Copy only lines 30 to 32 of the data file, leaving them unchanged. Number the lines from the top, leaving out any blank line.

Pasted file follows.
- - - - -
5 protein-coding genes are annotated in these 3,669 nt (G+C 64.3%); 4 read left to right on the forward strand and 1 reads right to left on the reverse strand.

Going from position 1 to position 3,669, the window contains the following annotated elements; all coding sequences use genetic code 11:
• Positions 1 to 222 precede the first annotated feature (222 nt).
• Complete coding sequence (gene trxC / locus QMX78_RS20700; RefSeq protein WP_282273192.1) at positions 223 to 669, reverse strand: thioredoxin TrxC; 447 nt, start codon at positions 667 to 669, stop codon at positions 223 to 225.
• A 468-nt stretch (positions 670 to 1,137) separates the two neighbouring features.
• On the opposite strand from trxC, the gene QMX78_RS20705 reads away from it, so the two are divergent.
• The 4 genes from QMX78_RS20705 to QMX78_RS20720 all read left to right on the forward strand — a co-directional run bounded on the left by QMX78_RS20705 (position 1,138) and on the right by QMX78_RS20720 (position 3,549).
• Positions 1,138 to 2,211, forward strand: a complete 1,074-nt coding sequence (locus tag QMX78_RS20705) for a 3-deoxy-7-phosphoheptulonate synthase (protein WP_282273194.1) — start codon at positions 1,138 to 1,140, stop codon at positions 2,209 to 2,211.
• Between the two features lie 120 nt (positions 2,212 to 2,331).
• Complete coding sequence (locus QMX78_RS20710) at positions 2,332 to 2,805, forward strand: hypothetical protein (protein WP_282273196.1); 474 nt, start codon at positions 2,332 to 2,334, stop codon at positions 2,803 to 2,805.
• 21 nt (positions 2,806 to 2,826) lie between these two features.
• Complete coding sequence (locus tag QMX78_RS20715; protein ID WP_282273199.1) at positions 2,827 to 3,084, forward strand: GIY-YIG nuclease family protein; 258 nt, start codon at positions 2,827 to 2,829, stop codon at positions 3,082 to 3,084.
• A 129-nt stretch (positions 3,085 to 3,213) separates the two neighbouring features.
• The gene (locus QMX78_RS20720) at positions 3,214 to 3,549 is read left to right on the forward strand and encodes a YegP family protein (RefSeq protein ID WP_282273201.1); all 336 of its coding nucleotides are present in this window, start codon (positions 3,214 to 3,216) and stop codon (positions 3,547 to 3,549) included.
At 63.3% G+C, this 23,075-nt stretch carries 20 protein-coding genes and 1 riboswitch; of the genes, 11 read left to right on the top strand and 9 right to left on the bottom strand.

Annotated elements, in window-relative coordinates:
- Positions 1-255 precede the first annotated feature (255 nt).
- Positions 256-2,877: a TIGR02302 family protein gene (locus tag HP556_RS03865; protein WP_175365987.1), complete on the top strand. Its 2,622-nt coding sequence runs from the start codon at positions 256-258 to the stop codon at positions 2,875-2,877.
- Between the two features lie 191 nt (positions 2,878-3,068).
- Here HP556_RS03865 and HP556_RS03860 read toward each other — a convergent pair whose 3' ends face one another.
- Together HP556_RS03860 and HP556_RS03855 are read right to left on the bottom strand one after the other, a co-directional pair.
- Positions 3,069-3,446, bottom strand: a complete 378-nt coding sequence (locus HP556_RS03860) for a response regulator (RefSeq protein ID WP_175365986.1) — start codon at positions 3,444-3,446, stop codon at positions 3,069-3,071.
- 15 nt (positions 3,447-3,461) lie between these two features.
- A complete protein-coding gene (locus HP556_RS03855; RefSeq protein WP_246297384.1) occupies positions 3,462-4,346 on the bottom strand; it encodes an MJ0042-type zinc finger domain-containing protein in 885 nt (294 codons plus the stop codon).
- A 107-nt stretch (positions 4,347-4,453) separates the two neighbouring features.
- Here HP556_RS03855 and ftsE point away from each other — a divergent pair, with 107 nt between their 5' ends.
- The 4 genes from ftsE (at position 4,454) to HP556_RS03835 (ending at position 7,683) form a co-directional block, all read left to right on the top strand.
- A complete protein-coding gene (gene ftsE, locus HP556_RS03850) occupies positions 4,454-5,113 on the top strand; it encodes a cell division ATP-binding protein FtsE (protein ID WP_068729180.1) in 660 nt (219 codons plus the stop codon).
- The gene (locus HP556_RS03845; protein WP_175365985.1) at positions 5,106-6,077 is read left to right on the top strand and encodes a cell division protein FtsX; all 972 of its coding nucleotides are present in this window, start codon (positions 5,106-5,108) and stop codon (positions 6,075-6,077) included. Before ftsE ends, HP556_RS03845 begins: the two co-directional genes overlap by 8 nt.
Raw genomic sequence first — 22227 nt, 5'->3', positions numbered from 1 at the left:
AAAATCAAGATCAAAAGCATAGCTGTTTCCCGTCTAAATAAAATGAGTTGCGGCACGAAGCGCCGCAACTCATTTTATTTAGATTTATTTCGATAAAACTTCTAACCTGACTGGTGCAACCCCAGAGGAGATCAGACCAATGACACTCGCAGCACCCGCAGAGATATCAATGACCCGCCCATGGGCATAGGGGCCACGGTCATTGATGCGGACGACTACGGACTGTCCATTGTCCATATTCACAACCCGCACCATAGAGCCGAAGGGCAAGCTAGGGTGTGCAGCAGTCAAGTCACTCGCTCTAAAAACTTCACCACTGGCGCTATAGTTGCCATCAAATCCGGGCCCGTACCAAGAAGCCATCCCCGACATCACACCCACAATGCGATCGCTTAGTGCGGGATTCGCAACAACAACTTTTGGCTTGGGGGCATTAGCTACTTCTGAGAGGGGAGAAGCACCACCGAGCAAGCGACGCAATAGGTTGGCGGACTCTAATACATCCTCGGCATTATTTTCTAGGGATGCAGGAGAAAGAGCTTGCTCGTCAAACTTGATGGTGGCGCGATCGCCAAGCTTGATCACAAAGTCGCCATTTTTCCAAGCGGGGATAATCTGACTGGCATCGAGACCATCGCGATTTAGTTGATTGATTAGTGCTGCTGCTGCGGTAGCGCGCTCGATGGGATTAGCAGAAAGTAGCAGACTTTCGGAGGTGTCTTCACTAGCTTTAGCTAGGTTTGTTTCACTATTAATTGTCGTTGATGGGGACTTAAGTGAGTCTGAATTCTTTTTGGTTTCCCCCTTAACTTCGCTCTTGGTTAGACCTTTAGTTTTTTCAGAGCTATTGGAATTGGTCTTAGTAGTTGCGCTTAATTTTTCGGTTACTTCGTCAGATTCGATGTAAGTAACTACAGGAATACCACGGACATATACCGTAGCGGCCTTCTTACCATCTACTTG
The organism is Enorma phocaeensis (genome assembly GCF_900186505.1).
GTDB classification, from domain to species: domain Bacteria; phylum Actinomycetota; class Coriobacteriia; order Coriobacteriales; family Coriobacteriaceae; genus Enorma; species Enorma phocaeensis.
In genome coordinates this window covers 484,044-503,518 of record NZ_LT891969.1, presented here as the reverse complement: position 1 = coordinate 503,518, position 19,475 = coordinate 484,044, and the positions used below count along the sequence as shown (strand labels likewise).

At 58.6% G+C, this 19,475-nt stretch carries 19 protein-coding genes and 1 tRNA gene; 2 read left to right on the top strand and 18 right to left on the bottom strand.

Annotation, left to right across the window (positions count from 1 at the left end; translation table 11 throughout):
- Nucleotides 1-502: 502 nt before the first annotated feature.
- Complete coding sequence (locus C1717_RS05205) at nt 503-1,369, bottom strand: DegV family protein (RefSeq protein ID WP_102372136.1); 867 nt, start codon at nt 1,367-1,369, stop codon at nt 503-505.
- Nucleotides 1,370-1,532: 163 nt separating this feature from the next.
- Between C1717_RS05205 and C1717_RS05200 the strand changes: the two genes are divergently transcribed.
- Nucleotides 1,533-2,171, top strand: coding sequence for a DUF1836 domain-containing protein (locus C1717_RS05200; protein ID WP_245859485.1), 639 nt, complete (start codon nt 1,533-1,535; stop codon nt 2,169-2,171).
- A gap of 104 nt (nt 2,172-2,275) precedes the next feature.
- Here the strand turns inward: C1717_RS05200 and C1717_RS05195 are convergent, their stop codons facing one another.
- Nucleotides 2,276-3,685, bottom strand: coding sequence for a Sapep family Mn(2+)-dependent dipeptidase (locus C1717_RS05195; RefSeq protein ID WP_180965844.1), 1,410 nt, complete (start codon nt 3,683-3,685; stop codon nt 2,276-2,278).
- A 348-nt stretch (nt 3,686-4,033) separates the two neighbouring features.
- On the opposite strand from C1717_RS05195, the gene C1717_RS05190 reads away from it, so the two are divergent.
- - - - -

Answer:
Raw genomic sequence first — 22227 nt, 5'->3', positions numbered from 1 at the left:
AAAATCAAGATCAAAAGCATAGCTGTTTCCCGTCTAAATAAAATGAGTTGCGGCACGAAGCGCCGCAACTCATTTTATTTAGATTTATTTCGATAAAACTTCTAACCTGACTGGTGCAACCCCAGAGGAGATCAGACCAATGACACTCGCAGCACCCGCAGAGATATCAATGACCCGCCCATGGGCATAGGGGCCACGGTCATTGATGCGGACGACTACGGACTGTCCATTGTCCATATTCACAACCCGCACCATAGAGCCGAAGGGCAAGCTAGGGTGTGCAGCAGTCAAGTCACTCGCTCTAAAAACTTCACCACTGGCGCTATAGTTGCCATCAAATCCGGGCCCGTACCAAGAAGCCATCCCCGACATCACACCCACAATGCGATCGCTTAGTGCGGGATTCGCAACAACAACTTTTGGCTTGGGGGCATTAGCTACTTCTGAGAGGGGAGAAGCACCACCGAGCAAGCGACGCAATAGGTTGGCGGACTCTAATACATCCTCGGCATTATTTTCTAGGGATGCAGGAGAAAGAGCTTGCTCGTCAAACTTGATGGTGGCGCGATCGCCAAGCTTGATCACAAAGTCGCCATTTTTCCAAGCGGGGATAATCTGACTGGCATCGAGACCATCGCGATTTAGTTGATTGATTAGTGCTGCTGCTGCGGTAGCGCGCTCGATGGGATTAGCAGAAAGTAGCAGACTTTCGGAGGTGTCTTCACTAGCTTTAGCTAGGTTTGTTTCACTATTAATTGTCGTTGATGGGGACTTAAGTGAGTCTGAATTCTTTTTGGTTTCCCCCTTAACTTCGCTCTTGGTTAGACCTTTAGTTTTTTCAGAGCTATTGGAATTGGTCTTAGTAGTTGCGCTTAATTTTTCGGTTACTTCGTCAGATTCGATGTAAGTAACTACAGGAATACCACGGACATATACCGTAGCGGCCTTCTTACCATCTACTTG
The organism is Enorma phocaeensis (genome assembly GCF_900186505.1).